Scottish Rite Masonic Museum & Library | Fall 2014  


tracing boards and aprons for Mason-
ic clients, the artist who painted the 
board for Green may have employed 
a printed Masonic chart as a model 
for his work.  
 The exhibition also examines   
the many ornamental painters—both 
amateur and professional—who drew 
on their talents to create colorful 
aprons, illustrations and designs for 
Masonic clients. Among the striking 
examples that will be on view is a  
decorated bowl by Hugo Possner 
(1859–1937) of Waterbury, Connec-
ticut. As a boy, Possner moved from 
Germany to Connecticut with his 
family. A versatile artist, over his  
career he decorated cars, designed 
murals and painted portraits and still 

Zuller-Moyer Family Record, 1825. Henry Moyer 

(b. 1785). Minden, new York. Museum Purchase, 


bowl, 1906.  Hugo a. Possner (1859-1937), Waterbury, Connecticut. Gift of  

Clark Commandery no. 7, Knights Templar, Waterbury, Connecticut, 92.034a-b.   

Photograph by David bohl.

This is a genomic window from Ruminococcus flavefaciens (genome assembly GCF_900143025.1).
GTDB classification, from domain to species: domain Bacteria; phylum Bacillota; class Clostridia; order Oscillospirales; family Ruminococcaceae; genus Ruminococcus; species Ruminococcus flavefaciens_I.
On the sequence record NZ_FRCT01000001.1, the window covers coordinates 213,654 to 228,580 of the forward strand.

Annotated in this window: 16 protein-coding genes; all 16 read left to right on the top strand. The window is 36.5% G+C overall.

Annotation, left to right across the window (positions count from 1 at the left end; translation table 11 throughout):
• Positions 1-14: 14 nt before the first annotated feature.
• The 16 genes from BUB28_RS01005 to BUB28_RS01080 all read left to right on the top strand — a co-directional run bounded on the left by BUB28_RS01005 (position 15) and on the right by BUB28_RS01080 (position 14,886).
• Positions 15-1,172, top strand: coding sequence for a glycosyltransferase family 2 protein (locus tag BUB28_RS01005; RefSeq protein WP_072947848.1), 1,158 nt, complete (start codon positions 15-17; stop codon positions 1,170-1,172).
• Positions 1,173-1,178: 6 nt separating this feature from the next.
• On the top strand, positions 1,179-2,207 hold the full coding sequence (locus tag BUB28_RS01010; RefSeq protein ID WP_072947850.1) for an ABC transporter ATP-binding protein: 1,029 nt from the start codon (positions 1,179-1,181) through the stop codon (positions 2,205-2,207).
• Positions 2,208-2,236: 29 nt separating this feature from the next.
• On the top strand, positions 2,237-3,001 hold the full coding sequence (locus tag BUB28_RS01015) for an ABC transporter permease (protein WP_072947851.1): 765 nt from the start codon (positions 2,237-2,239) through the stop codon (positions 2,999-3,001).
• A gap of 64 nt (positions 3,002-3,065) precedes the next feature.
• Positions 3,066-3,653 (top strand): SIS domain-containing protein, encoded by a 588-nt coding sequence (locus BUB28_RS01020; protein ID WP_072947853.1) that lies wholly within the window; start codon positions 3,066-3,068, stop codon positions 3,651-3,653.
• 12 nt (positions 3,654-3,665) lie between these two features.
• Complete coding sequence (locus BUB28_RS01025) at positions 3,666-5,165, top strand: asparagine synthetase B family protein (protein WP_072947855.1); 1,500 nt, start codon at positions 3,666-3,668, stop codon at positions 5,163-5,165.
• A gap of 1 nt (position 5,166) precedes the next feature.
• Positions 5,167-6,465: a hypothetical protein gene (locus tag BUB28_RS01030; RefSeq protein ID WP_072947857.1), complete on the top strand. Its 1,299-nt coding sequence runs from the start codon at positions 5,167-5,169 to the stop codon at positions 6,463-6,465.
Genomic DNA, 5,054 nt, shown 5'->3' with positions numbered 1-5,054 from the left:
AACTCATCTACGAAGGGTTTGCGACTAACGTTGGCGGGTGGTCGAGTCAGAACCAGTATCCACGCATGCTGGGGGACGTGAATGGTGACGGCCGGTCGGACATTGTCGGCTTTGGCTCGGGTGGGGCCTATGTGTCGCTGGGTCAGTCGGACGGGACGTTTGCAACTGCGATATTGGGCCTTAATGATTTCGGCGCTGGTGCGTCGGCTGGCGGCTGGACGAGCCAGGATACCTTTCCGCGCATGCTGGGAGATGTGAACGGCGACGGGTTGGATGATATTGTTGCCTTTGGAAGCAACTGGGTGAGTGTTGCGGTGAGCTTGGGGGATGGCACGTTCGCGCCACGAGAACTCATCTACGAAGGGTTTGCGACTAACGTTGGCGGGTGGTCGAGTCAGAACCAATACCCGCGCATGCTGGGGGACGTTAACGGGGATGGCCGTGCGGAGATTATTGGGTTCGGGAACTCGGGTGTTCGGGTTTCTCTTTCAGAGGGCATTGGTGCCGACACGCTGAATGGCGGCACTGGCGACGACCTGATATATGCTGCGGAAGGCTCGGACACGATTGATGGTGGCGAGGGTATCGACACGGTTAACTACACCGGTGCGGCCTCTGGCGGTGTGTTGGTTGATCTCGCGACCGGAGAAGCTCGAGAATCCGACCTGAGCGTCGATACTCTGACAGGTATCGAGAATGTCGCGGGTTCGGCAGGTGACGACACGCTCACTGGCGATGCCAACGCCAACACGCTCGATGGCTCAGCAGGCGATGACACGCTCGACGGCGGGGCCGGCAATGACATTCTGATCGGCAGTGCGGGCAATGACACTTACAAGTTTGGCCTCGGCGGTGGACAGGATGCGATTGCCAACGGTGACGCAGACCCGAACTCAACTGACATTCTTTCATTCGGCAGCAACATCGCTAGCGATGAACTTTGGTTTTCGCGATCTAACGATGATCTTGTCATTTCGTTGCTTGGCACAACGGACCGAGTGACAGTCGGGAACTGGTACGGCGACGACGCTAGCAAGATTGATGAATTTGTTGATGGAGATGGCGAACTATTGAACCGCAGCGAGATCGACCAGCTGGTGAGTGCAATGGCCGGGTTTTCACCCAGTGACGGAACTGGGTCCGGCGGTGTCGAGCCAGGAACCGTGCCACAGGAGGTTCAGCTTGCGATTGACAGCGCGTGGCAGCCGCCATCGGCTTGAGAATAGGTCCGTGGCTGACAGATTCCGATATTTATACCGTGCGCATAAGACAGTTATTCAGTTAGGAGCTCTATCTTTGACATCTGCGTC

lifes. The bowl was presented to Frank 
Conley (1840–1910) of Torrington, 
Connecticut. Along the rim of the 
bowl, Possner depicted badges, ban-
ners and insignia associated with  
different Masonic organizations and 
meetings—doubtless all related to 
Conley’s Masonic career. Below, Pos-
sner painted different symbols, scenes 
and coats of arms, most modeled on 
illustrations in Masonic handbooks.
 Over the years, Masons have 
sought to express the pride they felt 
from their association with Freema-
sonry, many by commissioning por-
traits that identified their membership 
in the fraternity. In 1804 Benjamin 
Greenleaf  (1769–1821) painted Aaron 
Bird (1756–1822). A charter member 

of Cumberland Lodge No. 12 in New 
Gloucester, Maine, Bird became a 
Mason before 1803, when members 
of the new lodge first met. For his 
portrait Bird chose to wear, as his 
only ornament, a gold pin bearing 
easily recognized symbols of Free- 
masonry, a square and compasses, 
underscoring the importance Free- 
masonry held for Bird. Bird’s portrait, 
and the many other objects on view  
in “Every Variety of Painting for 
Lodges” will give visitors a glimpse 
into the decorated world of the 1800s 
and the many ways ordinary people—
as artists and as patrons—used art  
to articulate their connection to  

Featuring over fifty different paintings, watercolor sketches  

and illustrated archival material—as well as painted Masonic aprons  

and decorated furniture—this exhibition explores the ways Masons  

have expressed their involvement with the fraternity.